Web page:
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Old 02-23-2015, 03:19 PM   #21
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Agree, talk to an estate attorney and get the best advice form a trained and knowledgeable professional in this area.

I think an easy solution is to just upgrade the MIL's will to be a revocable trust, and put the property in the trust. Then when she passes and your husband is the executor trustee, the house gets a new value based on date of death. The trust sells the house and proceeds split between the siblings per the trust's distribution instructions.
+1 Get a lawyer!
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Old 02-23-2015, 04:50 PM   #22
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If authorized in your state, a “beneficiary deed” bypasses probate, preserves the step up in basis for tax purposes, and protects the current owner against the liabilities of the prospective beneficiary.

For preliminary info on the states with this option, see:

States that Allow Transfer-on-Death Deeds for Real Estate | Nolo.com
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Old 02-23-2015, 04:56 PM   #23
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I agree that creating a revocable trust and titling the house in the name of the trust is an excellent idea. MIL can designate DH as the residual trustee and state how she wishes the trust's assets to be distributed.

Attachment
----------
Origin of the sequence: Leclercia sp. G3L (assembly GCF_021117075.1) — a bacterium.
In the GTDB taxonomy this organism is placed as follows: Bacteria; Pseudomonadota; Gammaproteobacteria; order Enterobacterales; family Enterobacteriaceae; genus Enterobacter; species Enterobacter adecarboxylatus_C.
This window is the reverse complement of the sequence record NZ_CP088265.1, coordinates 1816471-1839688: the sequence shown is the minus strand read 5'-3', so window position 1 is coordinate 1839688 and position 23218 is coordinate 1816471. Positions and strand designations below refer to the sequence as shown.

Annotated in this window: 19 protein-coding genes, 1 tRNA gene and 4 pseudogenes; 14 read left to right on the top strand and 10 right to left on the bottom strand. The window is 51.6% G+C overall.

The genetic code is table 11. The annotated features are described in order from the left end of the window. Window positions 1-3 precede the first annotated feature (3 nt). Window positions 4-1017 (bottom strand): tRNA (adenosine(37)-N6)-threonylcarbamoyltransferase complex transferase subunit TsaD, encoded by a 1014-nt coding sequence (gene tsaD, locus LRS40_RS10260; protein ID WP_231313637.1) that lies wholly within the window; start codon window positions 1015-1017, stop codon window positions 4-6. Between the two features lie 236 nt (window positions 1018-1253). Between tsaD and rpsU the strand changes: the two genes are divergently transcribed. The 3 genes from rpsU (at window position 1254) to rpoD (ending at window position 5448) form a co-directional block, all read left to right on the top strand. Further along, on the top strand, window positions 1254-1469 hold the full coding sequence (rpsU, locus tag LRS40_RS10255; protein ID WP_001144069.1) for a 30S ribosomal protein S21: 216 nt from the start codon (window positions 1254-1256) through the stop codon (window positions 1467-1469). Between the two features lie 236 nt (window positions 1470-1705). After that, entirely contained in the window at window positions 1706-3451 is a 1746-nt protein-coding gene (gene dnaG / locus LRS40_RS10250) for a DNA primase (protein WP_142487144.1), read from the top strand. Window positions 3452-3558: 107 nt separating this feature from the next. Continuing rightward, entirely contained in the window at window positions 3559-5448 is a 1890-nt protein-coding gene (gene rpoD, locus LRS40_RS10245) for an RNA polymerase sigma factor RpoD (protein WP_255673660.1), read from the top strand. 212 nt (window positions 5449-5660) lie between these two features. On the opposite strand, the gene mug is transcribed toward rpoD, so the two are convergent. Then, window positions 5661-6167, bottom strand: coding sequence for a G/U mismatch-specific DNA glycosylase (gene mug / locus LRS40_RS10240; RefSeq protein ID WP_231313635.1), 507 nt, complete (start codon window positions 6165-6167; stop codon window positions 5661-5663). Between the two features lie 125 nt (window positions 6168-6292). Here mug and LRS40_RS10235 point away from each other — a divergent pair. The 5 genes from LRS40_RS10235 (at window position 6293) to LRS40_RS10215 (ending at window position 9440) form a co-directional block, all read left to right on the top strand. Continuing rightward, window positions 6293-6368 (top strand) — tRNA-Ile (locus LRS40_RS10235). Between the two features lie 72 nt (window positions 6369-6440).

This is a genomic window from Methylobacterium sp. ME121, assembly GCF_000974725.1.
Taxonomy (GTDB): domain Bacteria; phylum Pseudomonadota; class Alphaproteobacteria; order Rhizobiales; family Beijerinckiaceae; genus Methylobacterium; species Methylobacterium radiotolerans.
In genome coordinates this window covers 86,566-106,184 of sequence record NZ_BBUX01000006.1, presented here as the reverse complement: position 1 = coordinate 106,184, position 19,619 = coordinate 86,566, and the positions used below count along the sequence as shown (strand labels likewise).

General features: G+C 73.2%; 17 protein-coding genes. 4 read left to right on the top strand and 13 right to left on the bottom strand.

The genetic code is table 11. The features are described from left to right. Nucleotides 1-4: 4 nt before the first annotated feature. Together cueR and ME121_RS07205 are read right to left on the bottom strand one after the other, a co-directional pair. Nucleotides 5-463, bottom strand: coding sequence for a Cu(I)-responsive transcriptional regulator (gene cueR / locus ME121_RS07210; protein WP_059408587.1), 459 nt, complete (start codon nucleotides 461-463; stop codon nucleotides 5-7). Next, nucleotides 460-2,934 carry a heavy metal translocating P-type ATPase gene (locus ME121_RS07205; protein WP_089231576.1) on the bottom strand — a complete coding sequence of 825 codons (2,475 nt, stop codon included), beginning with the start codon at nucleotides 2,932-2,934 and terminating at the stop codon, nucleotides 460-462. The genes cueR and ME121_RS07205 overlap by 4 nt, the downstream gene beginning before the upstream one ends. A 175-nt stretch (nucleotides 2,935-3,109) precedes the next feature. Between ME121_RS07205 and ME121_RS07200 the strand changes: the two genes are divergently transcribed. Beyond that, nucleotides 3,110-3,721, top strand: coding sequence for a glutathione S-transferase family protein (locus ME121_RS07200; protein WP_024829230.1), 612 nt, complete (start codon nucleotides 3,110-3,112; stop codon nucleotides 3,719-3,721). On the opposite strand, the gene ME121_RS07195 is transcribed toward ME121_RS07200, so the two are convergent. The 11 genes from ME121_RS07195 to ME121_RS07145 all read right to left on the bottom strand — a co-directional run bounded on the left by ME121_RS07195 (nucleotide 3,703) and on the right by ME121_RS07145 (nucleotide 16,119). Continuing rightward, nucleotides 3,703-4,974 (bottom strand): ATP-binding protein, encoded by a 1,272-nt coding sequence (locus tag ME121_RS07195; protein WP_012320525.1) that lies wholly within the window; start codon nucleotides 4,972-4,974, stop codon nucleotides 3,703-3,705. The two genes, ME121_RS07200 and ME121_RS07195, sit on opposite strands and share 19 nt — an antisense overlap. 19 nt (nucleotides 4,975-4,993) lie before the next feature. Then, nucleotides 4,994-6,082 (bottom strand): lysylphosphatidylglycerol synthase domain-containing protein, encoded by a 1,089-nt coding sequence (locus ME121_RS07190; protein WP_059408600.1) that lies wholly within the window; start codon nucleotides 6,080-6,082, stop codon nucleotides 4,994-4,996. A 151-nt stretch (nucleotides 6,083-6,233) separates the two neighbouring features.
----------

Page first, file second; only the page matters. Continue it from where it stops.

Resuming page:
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Old 02-23-2015, 05:06 PM   #24
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In NY we have something called a "Life Estate Deed". This is used to protect real estate from Medicaid claims. The current occupant has the right to live in, pay taxes, take care of the property. Upon death the "remainderman" gets the Title. This is irrevocable, unless all parties agree otherwise. By avoiding Probate court Medicaid can't claw back the property.
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Old 02-24-2015, 08:22 AM   #25
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In NY we have something called a "Life Estate Deed". This is used to protect real estate from Medicaid claims. The current occupant has the right to live in, pay taxes, take care of the property. Upon death the "remainderman" gets the Title. This is irrevocable, unless all parties agree otherwise. By avoiding Probate court Medicaid can't claw back the property.
Same in Maryland. My father-in-law assigned my wife as the remainderman for his home. They worked with a lawyer that specializes in elder planning.
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Old 02-24-2015, 08:25 AM   #26
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Saw this article today and though of this thread:

Quote:
Before the days of estate taxes, children simply moved into the family home and took over the master bedroom after their parents died. Unfortunately, it’s not that easy anymore.

There are several ways to give a home to your child. And a few are tax-free. But in order for the transaction to work properly, you’ve got to plan ahead. Here is a rundown of your options.
How to give your home to your children tax-free
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